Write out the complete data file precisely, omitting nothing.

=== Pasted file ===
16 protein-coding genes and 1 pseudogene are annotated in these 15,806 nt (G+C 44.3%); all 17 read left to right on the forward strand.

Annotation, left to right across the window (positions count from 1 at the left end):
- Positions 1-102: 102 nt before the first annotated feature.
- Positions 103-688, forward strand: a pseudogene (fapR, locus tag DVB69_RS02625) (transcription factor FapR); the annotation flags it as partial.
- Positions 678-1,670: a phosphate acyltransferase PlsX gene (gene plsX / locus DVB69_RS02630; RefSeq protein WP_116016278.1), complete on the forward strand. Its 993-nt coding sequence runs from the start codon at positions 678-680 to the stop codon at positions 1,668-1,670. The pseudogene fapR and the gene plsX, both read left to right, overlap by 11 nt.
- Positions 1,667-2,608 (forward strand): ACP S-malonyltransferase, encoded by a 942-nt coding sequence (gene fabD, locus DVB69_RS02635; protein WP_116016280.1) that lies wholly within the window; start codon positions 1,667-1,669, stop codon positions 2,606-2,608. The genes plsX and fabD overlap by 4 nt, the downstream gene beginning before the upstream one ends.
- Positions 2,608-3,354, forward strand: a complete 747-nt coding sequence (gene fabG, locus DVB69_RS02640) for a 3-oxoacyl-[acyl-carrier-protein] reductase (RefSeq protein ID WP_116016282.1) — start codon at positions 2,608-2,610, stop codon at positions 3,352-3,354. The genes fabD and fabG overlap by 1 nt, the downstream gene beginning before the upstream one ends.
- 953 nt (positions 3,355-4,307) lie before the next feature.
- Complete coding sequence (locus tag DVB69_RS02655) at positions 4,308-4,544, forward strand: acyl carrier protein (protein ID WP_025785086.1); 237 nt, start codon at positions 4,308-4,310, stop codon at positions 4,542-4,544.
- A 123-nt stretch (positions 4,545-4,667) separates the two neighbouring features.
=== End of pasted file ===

16 protein-coding genes and 1 pseudogene are annotated in these 15,806 nt (G+C 44.3%); all 17 read left to right on the forward strand.

Annotation, left to right across the window (positions count from 1 at the left end):
- Positions 1-102: 102 nt before the first annotated feature.
- Positions 103-688, forward strand: a pseudogene (fapR, locus tag DVB69_RS02625) (transcription factor FapR); the annotation flags it as partial.
- Positions 678-1,670: a phosphate acyltransferase PlsX gene (gene plsX / locus DVB69_RS02630; RefSeq protein WP_116016278.1), complete on the forward strand. Its 993-nt coding sequence runs from the start codon at positions 678-680 to the stop codon at positions 1,668-1,670. The pseudogene fapR and the gene plsX, both read left to right, overlap by 11 nt.
- Positions 1,667-2,608 (forward strand): ACP S-malonyltransferase, encoded by a 942-nt coding sequence (gene fabD, locus DVB69_RS02635; protein WP_116016280.1) that lies wholly within the window; start codon positions 1,667-1,669, stop codon positions 2,606-2,608. The genes plsX and fabD overlap by 4 nt, the downstream gene beginning before the upstream one ends.
- Positions 2,608-3,354, forward strand: a complete 747-nt coding sequence (gene fabG, locus DVB69_RS02640) for a 3-oxoacyl-[acyl-carrier-protein] reductase (RefSeq protein ID WP_116016282.1) — start codon at positions 2,608-2,610, stop codon at positions 3,352-3,354. The genes fabD and fabG overlap by 1 nt, the downstream gene beginning before the upstream one ends.
- 953 nt (positions 3,355-4,307) lie before the next feature.
- Complete coding sequence (locus tag DVB69_RS02655) at positions 4,308-4,544, forward strand: acyl carrier protein (protein ID WP_025785086.1); 237 nt, start codon at positions 4,308-4,310, stop codon at positions 4,542-4,544.
- A 123-nt stretch (positions 4,545-4,667) separates the two neighbouring features.